295Katie McLelland_FabricA rainbow of fabric. – image supplied by Katie.

The time and effort that goes into each one of Katie’s pieces is evident in every aspect of her work; from the meticulous colour and pattern choice, the textures, the planning, the designing to all the teeny tiny details ironed and sewn into place. My next question, of course, is process. How is she able to produce so much when the time involved in each piece is so great? Katie tells me of her strong, supportive family. Starting out as a graphic designer only to quit, live at home and start a business making “wallages” might not have gone over so well in other families. The support of her family is a huge help in Katie’s life and she refers to her mom as her “secret weapon”. Katie shows me one of her purses – “I pick all the fabrics and and sew the decorative panel. My mom cuts them out, prepares the lining and pockets takes all these pieces and assembles the purse. She does what we call 'grunt work'.” Katie goes on to explain the importance of taking the necessary time with each piece. If you have to rush and not take the time people can tell. Even if it is just a few minutes at the beginning to sit back and spend a moment with the piece – the customer can sense it when they look at it.

296Katie McLelland This Good YearThis Good Year wallage by Katie McLelland. – image supplied by Katie

Another big question I need to ask Katie is income. My few experiences this year with shops and shows have been, for the most part, discouraging. Presently craft shows are her main source of income. Katie shares with me that shows are a great way to get out and meet people and receive firsthand feedback on your products. Still, she would like to reduce the number of shows that she participates in and focus more on her online sales. I asked her why, especially since she is quite successful at shows. Shows take a lot of energy, she explains, not only in the preparation but also in being there all day and all night interacting with people. The days are long and while you are at the show you can’t be working on more products.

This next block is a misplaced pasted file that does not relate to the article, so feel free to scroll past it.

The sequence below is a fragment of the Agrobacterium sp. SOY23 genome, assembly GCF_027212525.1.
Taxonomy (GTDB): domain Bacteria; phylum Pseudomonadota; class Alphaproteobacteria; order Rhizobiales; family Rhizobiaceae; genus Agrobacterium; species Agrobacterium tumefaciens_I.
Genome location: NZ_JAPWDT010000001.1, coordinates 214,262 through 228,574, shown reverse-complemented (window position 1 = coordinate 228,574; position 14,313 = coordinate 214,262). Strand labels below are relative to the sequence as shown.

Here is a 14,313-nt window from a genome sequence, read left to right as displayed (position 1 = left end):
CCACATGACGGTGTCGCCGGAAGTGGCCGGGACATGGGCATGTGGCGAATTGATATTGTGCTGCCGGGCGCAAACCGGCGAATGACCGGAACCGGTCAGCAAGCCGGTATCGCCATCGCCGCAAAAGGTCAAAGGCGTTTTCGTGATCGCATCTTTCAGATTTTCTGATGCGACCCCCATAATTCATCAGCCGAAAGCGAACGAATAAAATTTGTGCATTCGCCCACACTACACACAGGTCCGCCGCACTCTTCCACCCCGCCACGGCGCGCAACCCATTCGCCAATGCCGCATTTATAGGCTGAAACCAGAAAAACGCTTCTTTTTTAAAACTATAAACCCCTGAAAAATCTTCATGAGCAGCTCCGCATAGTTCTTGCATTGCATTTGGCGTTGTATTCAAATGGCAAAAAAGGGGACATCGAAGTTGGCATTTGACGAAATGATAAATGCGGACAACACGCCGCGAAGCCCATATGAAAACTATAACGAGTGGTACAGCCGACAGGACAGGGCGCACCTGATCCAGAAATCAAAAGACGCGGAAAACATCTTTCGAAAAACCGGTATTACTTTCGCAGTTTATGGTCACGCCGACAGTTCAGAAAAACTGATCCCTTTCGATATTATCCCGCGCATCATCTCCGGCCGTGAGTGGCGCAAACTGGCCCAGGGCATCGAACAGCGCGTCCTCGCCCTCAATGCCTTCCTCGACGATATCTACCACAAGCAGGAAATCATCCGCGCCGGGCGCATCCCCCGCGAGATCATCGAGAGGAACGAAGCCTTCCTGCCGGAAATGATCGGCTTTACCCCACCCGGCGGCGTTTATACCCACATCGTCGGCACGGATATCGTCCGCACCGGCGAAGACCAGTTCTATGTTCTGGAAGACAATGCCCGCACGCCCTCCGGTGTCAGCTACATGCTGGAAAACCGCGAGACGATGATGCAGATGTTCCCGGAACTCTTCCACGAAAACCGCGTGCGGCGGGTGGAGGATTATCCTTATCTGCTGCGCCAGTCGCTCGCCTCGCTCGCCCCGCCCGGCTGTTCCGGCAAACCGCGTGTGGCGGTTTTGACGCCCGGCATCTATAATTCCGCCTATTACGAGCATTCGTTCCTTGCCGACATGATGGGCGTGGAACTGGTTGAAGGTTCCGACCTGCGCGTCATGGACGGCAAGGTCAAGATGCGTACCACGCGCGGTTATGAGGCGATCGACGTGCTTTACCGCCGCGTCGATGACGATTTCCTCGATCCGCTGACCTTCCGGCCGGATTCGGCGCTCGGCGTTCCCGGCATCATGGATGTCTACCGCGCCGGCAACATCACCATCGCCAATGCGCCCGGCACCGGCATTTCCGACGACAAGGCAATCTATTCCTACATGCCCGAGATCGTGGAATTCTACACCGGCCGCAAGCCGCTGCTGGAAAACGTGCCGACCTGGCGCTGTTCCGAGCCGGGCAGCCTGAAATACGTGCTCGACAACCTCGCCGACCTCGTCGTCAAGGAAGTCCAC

297Katie work roomCollections of driftwood and sweaters to be recycled into "stuffed dudes".

Booth design is another issue. Katie’s first One of a Kind (OOAK) Show was this past Christmas and although she made a profit (YAY!) she still left feeling disappointed. Katie not only sews wallages, little stuffed dudes and hand bags but she also makes stained glass windows and ornaments. “There can’t be too many varied items in your booth and the colours should be similar or displayed in an organized fashion” she explains. “If there is too much variety people can’t see what’s there. They become overwhelmed and leave.” Katie believes that this was a problem with her booth at the OOAK.

298Stuffed dudes in a mobile.Stuffed dudes in a mobile by Katie McLelland.

The build up of excitement before a show like the OOAK can get you so overly excited that it can’t possibly meet your expectations and you inevitably walk away a little deflated. Katie has heard that it takes approximately 3 years before a show can become really profitable because the customers need to become familiar with your work. I know that to be true of my own shopping experiences at the OOAK. I look around, remember what I like, I save up for it and buy it the following year.

Katie looks and learns from what other vendors are doing. The biggest lesson she said she learned this year is that you need to make what people want – and the people seem to want clothes. Katie… I can hardly wait!

299Katie McLelland Fly With MeFly with me. Wallage by Katie McLelland. – image from

Stay tuned for PART 2 of Georgetown and Jealousy – Next Tuesday.